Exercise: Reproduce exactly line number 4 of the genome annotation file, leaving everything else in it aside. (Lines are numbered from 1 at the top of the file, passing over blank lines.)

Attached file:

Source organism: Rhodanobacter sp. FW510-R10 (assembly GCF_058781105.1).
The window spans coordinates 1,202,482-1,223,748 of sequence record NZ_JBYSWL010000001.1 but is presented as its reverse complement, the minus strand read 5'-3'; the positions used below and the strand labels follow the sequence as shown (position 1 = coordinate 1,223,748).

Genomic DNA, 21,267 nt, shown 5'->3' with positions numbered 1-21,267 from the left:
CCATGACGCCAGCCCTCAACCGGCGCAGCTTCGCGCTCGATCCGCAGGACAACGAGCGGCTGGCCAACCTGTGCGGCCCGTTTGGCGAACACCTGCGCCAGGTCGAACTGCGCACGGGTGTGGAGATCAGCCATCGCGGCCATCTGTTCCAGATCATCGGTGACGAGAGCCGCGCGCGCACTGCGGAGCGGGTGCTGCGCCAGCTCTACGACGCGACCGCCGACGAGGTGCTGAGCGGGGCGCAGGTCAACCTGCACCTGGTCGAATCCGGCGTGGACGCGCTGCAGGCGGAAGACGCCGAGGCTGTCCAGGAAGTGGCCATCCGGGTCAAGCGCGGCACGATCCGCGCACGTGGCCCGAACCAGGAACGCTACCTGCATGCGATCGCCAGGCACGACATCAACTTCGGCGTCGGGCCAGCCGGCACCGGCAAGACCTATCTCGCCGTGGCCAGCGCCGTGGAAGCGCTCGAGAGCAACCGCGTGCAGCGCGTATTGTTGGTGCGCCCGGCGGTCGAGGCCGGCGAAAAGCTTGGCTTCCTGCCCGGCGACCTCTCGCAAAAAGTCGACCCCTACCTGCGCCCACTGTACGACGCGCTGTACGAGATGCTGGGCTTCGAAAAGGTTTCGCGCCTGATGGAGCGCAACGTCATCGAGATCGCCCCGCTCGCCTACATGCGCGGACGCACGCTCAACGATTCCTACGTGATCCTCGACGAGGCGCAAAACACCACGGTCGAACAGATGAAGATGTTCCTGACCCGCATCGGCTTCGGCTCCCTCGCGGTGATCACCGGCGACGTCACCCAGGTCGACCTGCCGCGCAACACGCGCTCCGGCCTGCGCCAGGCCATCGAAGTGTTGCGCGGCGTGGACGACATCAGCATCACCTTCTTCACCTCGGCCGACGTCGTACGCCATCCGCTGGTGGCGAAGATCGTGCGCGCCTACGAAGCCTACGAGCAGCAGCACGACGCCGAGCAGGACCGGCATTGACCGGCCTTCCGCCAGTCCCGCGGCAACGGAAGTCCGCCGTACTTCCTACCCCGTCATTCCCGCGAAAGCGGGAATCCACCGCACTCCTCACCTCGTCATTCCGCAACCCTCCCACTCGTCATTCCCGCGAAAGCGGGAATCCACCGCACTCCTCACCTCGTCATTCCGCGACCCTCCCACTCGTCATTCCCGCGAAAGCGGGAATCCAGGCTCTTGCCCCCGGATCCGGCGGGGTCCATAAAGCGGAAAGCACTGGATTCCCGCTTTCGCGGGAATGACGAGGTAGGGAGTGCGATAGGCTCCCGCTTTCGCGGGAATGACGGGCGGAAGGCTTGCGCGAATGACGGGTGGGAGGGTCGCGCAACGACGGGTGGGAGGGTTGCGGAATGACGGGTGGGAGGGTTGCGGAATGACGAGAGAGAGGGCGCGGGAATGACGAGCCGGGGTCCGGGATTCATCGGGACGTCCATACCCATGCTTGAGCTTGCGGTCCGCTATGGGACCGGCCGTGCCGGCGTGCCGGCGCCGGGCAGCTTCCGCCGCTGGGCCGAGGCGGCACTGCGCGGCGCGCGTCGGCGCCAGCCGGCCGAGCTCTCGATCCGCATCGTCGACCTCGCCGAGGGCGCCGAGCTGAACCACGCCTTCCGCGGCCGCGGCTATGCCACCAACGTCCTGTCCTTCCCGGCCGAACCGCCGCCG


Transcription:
CCATGACGCCAGCCCTCAACCGGCGCAGCTTCGCGCTCGATCCGCAGGACAACGAGCGGCTGGCCAACCTGTGCGGCCCGTTTGGCGAACACCTGCGCCAGGTCGAACTGCGCACGGGTGTGGAGATCAGCCATCGCGGCCATCTGTTCCAGATCATCGGTGACGAGAGCCGCGCGCGCACTGCGGAGCGGGTGCTGCGCCAGCTCTACGACGCGACCGCCGACGAGGTGCTGAGCGGGGCGCAGGTCAACCTGCACCTGGTCGAATCCGGCGTGGACGCGCTGCAGGCGGAAGACGCCGAGGCTGTCCAGGAAGTGGCCATCCGGGTCAAGCGCGGCACGATCCGCGCACGTGGCCCGAACCAGGAACGCTACCTGCATGCGATCGCCAGGCACGACATCAACTTCGGCGTCGGGCCAGCCGGCACCGGCAAGACCTATCTCGCCGTGGCCAGCGCCGTGGAAGCGCTCGAGAGCAACCGCGTGCAGCGCGTATTGTTGGTGCGCCCGGCGGTCGAGGCCGGCGAAAAGCTTGGCTTCCTGCCCGGCGACCTCTCGCAAAAAGTCGACCCCTACCTGCGCCCACTGTACGACGCGCTGTACGAGATGCTGGGCTTCGAAAAGGTTTCGCGCCTGATGGAGCGCAACGTCATCGAGATCGCCCCGCTCGCCTACATGCGCGGACGCACGCTCAACGATTCCTACGTGATCCTCGACGAGGCGCAAAACACCACGGTCGAACAGATGAAGATGTTCCTGACCCGCATCGGCTTCGGCTCCCTCGCGGTGATCACCGGCGACGTCACCCAGGTCGACCTGCCGCGCAACACGCGCTCCGGCCTGCGCCAGGCCATCGAAGTGTTGCGCGGCGTGGACGACATCAGCATCACCTTCTTCACCTCGGCCGACGTCGTACGCCATCCGCTGGTGGCGAAGATCGTGCGCGCCTACGAAGCCTACGAGCAGCAGCACGACGCCGAGCAGGACCGGCATTGACCGGCCTTCCGCCAGTCCCGCGGCAACGGAAGTCCGCCGTACTTCCTACCCCGTCATTCCCGCGAAAGCGGGAATCCACCGCACTCCTCACCTCGTCATTCCGCAACCCTCCCACTCGTCATTCCCGCGAAAGCGGGAATCCACCGCACTCCTCACCTCGTCATTCCGCGACCCTCCCACTCGTCATTCCCGCGAAAGCGGGAATCCAGGCTCTTGCCCCCGGATCCGGCGGGGTCCATAAAGCGGAAAGCACTGGATTCCCGCTTTCGCGGGAATGACGAGGTAGGGAGTGCGATAGGCTCCCGCTTTCGCGGGAATGACGGGCGGAAGGCTTGCGCGAATGACGGGTGGGAGGGTCGCGCAACGACGGGTGGGAGGGTTGCGGAATGACGGGTGGGAGGGTTGCGGAATGACGAGAGAGAGGGCGCGGGAATGACGAGCCGGGGTCCGGGATTCATCGGGACGTCCATACCCATGCTTGAGCTTGCGGTCCGCTATGGGACCGGCCGTGCCGGCGTGCCGGCGCCGGGCAGCTTCCGCCGCTGGGCCGAGGCGGCACTGCGCGGCGCGCGTCGGCGCCAGCCGGCCGAGCTCTCGATCCGCATCGTCGACCTCGCCGAGGGCGCCGAGCTGAACCACGCCTTCCGCGGCCGCGGCTATGCCACCAACGTCCTGTCCTTCCCGGCCGAACCGCCGCCG